Principles of Human Knowledge HTML version

What I here make public has, after a long and scrupulous inquiry, seemed to me evidently true
and not unuseful to be known--particularly to those who are tainted with Scepticism, or want a
demonstration of the existence and immateriality of God, or the natural immortality of the soul.
Whether it be so or no I am content the reader should impartially examine; since I do not think
myself any farther concerned for the success of what I have written than as it is agreeable to
truth. But, to the end this may not suffer, I make it my request that the reader suspend his
judgment till he has once at least read the whole through with that degree of attention and
thought which the subject-matter shall seem to deserve. For, as there are some passages that,
taken by themselves, are very liable (nor could it be remedied) to gross misinterpretation, and to
be charged with most absurd consequences, which, nevertheless, upon an entire perusal will
appear not to follow from them; so likewise, though the whole should be read over, yet, if this be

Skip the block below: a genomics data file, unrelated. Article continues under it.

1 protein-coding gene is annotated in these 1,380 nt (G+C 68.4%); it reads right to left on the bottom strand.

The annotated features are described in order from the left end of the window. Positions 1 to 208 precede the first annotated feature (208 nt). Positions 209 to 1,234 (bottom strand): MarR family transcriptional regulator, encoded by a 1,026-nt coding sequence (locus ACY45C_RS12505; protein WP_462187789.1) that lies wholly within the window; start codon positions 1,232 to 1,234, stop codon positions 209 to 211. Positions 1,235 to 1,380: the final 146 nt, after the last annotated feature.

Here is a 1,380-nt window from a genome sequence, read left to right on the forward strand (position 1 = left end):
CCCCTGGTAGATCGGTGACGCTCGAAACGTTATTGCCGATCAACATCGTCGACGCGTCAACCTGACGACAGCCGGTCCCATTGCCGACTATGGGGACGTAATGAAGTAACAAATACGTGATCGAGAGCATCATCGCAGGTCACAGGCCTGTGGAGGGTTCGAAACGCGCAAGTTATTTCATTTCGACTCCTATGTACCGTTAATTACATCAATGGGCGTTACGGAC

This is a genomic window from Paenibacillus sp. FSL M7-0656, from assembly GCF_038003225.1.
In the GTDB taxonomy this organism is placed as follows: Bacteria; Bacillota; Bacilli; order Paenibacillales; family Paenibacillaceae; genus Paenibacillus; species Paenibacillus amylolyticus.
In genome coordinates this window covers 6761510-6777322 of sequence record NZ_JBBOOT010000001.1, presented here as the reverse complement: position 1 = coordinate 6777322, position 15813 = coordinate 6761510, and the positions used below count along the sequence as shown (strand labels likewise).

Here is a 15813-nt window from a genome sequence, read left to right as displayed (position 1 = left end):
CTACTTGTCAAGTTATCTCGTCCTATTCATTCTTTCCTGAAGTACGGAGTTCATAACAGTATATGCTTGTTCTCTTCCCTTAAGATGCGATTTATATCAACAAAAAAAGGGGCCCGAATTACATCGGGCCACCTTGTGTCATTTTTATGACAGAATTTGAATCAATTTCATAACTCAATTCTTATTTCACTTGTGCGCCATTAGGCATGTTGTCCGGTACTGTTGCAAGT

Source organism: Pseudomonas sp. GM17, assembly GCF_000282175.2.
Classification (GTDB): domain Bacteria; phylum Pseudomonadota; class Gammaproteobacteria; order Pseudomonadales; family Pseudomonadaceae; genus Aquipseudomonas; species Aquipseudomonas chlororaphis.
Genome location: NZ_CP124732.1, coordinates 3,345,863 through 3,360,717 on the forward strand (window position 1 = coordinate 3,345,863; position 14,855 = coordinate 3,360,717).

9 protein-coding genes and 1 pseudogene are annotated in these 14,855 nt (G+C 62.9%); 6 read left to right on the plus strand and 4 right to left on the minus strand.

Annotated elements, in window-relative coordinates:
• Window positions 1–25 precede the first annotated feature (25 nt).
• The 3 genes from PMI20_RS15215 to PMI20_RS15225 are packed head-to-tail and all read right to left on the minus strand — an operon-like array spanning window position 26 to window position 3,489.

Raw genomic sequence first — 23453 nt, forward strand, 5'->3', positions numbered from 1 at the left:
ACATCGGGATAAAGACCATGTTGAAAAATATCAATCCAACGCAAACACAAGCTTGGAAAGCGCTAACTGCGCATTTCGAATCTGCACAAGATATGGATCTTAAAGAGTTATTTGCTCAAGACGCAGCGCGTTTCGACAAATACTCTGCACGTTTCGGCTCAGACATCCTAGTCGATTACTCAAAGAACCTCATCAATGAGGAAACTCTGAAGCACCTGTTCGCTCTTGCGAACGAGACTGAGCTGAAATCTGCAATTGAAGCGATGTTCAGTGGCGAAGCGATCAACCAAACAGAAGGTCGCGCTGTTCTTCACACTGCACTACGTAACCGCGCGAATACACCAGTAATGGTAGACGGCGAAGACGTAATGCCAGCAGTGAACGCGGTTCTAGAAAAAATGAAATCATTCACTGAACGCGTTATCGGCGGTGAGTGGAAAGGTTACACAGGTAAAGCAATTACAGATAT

done transiently, it is very probable my sense may be mistaken; but to a thinking reader, I flatter
myself it will be throughout clear and obvious. As for the characters of novelty and singularity
which some of the following notions may seem to bear, it is, I hope, needless to make any
apology on that account. He must surely be either very weak, or very little acquainted with the
sciences, who shall reject a truth that is capable of demonstration, for no other reason but
because it is newly known, and contrary to the prejudices of mankind. Thus much I thought fit to
premise, in order to prevent, if possible, the hasty censures of a sort of men who are too apt to
condemn an opinion before they rightly comprehend it.